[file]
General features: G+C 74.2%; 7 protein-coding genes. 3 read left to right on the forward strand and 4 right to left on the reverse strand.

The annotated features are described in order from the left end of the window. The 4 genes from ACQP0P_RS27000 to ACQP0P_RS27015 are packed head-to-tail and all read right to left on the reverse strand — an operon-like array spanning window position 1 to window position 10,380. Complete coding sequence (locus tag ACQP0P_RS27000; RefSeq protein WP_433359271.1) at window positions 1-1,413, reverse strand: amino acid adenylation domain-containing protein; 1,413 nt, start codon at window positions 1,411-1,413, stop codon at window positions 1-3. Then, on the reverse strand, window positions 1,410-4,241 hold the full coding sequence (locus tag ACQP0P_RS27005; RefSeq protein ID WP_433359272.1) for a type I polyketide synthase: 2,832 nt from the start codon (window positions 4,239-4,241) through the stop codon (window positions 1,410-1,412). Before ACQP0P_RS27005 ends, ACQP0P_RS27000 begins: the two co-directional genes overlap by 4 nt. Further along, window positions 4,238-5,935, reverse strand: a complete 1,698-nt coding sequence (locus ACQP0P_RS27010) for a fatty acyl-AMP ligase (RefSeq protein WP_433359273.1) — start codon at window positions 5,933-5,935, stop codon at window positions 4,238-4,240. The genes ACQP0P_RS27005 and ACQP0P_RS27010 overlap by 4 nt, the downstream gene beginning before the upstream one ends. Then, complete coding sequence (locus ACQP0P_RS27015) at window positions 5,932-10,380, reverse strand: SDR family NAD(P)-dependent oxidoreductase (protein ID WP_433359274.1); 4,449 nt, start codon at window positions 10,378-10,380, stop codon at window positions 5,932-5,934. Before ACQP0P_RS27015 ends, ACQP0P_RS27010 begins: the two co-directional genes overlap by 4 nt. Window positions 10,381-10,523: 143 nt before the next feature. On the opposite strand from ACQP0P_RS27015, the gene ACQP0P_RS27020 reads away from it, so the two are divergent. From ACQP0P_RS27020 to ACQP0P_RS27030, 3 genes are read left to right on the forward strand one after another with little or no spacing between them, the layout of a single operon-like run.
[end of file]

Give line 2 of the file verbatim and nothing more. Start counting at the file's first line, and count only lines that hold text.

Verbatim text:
The annotated features are described in order from the left end of the window. The 4 genes from ACQP0P_RS27000 to ACQP0P_RS27015 are packed head-to-tail and all read right to left on the reverse strand — an operon-like array spanning window position 1 to window position 10,380. Complete coding sequence (locus tag ACQP0P_RS27000; RefSeq protein WP_433359271.1) at window positions 1-1,413, reverse strand: amino acid adenylation domain-containing protein; 1,413 nt, start codon at window positions 1,411-1,413, stop codon at window positions 1-3. Then, on the reverse strand, window positions 1,410-4,241 hold the full coding sequence (locus tag ACQP0P_RS27005; RefSeq protein ID WP_433359272.1) for a type I polyketide synthase: 2,832 nt from the start codon (window positions 4,239-4,241) through the stop codon (window positions 1,410-1,412). Before ACQP0P_RS27005 ends, ACQP0P_RS27000 begins: the two co-directional genes overlap by 4 nt. Further along, window positions 4,238-5,935, reverse strand: a complete 1,698-nt coding sequence (locus ACQP0P_RS27010) for a fatty acyl-AMP ligase (RefSeq protein WP_433359273.1) — start codon at window positions 5,933-5,935, stop codon at window positions 4,238-4,240. The genes ACQP0P_RS27005 and ACQP0P_RS27010 overlap by 4 nt, the downstream gene beginning before the upstream one ends. Then, complete coding sequence (locus ACQP0P_RS27015) at window positions 5,932-10,380, reverse strand: SDR family NAD(P)-dependent oxidoreductase (protein ID WP_433359274.1); 4,449 nt, start codon at window positions 10,378-10,380, stop codon at window positions 5,932-5,934. Before ACQP0P_RS27015 ends, ACQP0P_RS27010 begins: the two co-directional genes overlap by 4 nt. Window positions 10,381-10,523: 143 nt before the next feature. On the opposite strand from ACQP0P_RS27015, the gene ACQP0P_RS27020 reads away from it, so the two are divergent. From ACQP0P_RS27020 to ACQP0P_RS27030, 3 genes are read left to right on the forward strand one after another with little or no spacing between them, the layout of a single operon-like run.